We are bringing you some of the most fascinating collection that tells you all about Mount Kilimanjaro. Mount Kilimanjaro occurs in Africa. It has three volcanic cones known as Kibo, Mawenzi, and Shira. The Mount Kilimanjaro is the highest peak in Africa. Scientists have long been interested in studying Kilimanjaro precisely due to the fact that its glaciers and ice fields are rapidly disappearing. Let us study many more interesting Mount Kilimanjaro facts for kids.
Mount Kilimanjaro Facts for Kids
- Mount Kilimanjaro Facts for Kids
- Where is Mount Kilimanjaro in Africa?
- History of Mount Kilimanjaro
- Who Made the Fastest Ascent?
- Who was the First Female to Climb Mt Kilimanjaro?
- Mount Kilimanjaro Physical Features
- Mount Kilimanjaro Geology
- How Did Kilimanjaro Get its Name?
- How Did Mount Kilimanjaro Form?
- How Tall is Mount Kilimanjaro?
- How Long to Climb Kilimanjaro?
- What Animals Live on Mount Kilimanjaro?
- Mount Kilimanjaro Plants
- Mt Kilimanjaro Weather & Climate
- Mt Kilimanjaro Glaciers
- How Many People Died Climbing Mt Kilimanjaro?
- How Is Mount Kilimanjaro Hard to Climb?
- Kilimanjaro Climb Routes
- Kilimanjaro National Park
- Interesting Mount Kilimanjaro Facts for Kids – Video
Where is Mount Kilimanjaro in Africa?
The Mount Kilimanjaro occurs in Tanzania, Africa. In fact, it is the highest peak in Africa.
History of Mount Kilimanjaro
- Karl Klaus von der Decken and R. Thornton were probably the first persons who attempted to climb Kibo in August 1861. They couldn’t hike more than 8,200 feet.
- Charles New was the first European ever to get to the mountain—reaching the heights of 13,000 feet.
- In 1887, Hans Meyer attempted to climb but he got back since he didn’t have appropriate equipment to handle ice caps. Meyer was a German professor of geology.
- In 1888, Meyer made another unsuccessful attempt with Oscar Baumann but they were held hostage.
- In 1889, Meyer went on to climb Mt Kilimanjaro with Ludwig Purtscheller, an Austrian mountaineer. This time he made it rather successfully. Ludwig and Meyer established many campsites on their way up so that they may not face food shortage.
- Purtscheller and Meyer spent 16 days above 15,000 feet.
- Edward Oehler, a German climber was the first person to climb the summit of Mawenzi on July 29, 1912.
Who Made the Fastest Ascent?
- Karl Egloff, a Swiss-Ecuadorian guide, made the fastest ascent and descent. He did it in 2014.
- He climbed the Mt Kilimanjaro and got back in just 6 hours and 42 minutes.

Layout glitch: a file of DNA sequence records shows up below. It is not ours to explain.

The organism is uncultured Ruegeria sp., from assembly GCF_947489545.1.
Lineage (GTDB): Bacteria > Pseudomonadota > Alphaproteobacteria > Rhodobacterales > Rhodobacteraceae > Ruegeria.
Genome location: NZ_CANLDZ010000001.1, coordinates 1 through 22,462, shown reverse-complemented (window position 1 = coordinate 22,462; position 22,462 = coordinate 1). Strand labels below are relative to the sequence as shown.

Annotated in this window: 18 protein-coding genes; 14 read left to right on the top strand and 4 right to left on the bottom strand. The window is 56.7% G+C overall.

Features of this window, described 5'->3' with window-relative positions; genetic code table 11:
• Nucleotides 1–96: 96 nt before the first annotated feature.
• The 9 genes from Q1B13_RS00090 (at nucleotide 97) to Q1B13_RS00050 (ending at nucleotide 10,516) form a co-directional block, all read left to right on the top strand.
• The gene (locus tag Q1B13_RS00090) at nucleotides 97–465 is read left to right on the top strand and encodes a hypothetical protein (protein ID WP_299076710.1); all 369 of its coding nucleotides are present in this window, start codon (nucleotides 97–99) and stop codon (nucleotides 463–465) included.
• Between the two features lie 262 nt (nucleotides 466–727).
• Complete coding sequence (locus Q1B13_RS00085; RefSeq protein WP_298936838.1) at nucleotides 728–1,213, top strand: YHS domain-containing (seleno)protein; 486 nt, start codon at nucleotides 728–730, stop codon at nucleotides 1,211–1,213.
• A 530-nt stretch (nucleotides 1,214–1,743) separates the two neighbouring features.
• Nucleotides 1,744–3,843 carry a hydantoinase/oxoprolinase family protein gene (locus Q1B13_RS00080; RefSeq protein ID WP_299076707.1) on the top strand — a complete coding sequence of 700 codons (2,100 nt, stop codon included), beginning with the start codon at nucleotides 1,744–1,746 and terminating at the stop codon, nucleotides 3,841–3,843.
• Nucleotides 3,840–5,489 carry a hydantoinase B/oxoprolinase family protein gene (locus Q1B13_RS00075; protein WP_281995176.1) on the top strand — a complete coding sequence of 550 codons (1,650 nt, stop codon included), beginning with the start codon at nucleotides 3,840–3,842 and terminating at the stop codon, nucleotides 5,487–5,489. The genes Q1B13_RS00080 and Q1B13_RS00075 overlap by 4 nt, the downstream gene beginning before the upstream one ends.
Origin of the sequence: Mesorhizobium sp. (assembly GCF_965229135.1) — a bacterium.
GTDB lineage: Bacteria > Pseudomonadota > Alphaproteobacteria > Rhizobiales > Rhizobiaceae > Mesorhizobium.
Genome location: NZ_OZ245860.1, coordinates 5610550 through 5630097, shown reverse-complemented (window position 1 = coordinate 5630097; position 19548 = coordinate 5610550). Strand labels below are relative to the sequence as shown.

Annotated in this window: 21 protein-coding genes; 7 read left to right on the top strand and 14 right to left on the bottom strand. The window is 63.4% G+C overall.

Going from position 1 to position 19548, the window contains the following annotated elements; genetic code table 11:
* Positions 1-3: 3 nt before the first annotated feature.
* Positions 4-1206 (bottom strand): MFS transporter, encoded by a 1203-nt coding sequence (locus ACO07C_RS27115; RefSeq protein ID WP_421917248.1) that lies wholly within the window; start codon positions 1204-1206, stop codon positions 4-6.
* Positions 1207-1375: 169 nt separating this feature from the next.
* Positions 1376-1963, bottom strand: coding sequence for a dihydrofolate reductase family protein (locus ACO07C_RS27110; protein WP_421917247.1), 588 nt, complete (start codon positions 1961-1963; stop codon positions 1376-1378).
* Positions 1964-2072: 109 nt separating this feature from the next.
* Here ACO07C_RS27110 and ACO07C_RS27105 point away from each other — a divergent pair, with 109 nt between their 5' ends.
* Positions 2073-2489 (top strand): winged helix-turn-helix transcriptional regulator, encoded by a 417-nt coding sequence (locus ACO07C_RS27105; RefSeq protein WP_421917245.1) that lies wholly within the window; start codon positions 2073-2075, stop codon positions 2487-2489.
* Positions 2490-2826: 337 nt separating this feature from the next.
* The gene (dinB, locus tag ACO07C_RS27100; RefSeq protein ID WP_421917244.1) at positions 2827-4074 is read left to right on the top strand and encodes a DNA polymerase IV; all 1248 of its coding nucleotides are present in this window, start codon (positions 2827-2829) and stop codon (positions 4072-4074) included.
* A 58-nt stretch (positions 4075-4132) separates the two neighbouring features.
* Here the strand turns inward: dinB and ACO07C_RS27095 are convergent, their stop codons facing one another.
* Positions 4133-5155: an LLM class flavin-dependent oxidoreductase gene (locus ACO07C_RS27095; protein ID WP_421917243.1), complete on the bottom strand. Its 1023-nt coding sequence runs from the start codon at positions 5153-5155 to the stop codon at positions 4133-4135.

- Kilian Jornet, a Spanish mountaineer, made the second fastest ascent. He ran to the top and back in 7 hours and 14 minutes. Kilian did it in 2010.
Who was the First Female to Climb Mt Kilimanjaro?
- Anne-Marie Flammersfeld is the first female to ascend the mountain.
- Marie ascent on July 27, 2015.
- Anne took 8 hours and 32 minutes to climb.
- Anne climbed via Umbwe Route that ran 19 miles long.
Mount Kilimanjaro Physical Features
- The Mt Kilimanjaro consists of three different volcanic cones. Out of these three cones, the Kibo is the highest while Shira is the shortest cone.
- The Mawenzi measures around 16,893 feet in height and Shira is estimated at 13,140 feet. Kibo, Mawenzi (5,149 meters), Shira (4,005 meters).
- According to scientists, Shira and Mawenzi are extinct but Kibo can erupt anytime.
- The highest peak of Kibo’s crater is Uhuru Peak. The peak estimated at 19,341 feet or 5,895 meters tall in 1952. However the current measurements show the height as 19,318 feet—a decrease of 23 feet over the past 60 years.
Mount Kilimanjaro Geology
- Scientists haven’t been able to study the interior of the volcanic edifice.
- The first ever eruption at Shira center occurred as early as 2.5 million years ago.
- The last of the eruption took place about 1.9 million years ago.
- There is a broad plateau at the top of Shira measuring up to 12,500 feet (3,800 meters) in height.
- The height of Shira is estimated at 4,900 m (16,000 feet) to 5,200 m (17,000 feet).
- The youngest of the Mawenzi rocks are as old as 448,000 years old.
- Erosion has removed the eastern side of the mountain.
- The nickname of Mawenzi peak is Neumann Tower measuring up to 14,518 feet in height.
- The width of Kibo is about 15 miles (24 kilometers). The last of the activities took place from 150,000 to 200,000.
- Kibo has five main larva formations.
How Did Kilimanjaro Get its Name?
Johann Ludwig Krapf was the first person who used the name Kilimanjaro even though he didn’t attempt to prove this statement. Krapf stated that the word Kilimanjaro meant mountain of greatness. The mountain of caravans is another meaning of Kilimanjaro.
How Did Mount Kilimanjaro Form?
- Mt Kilimanjaro was formed around 3 million years ago.
- It is not actually one mountain—it has three volcanoes that are set vertically one another.
- Mt Kilimanjaro was practically formed during the creation of Great Rift Valley.
- The first of the volcanic activities occurred on Mt Kilimanjaro were a million years ago.
How Tall is Mount Kilimanjaro?
The Mount Kilimanjaro is 16,100 feet from its base but it is 19,341 feet above the sea level.
How Long to Climb Kilimanjaro?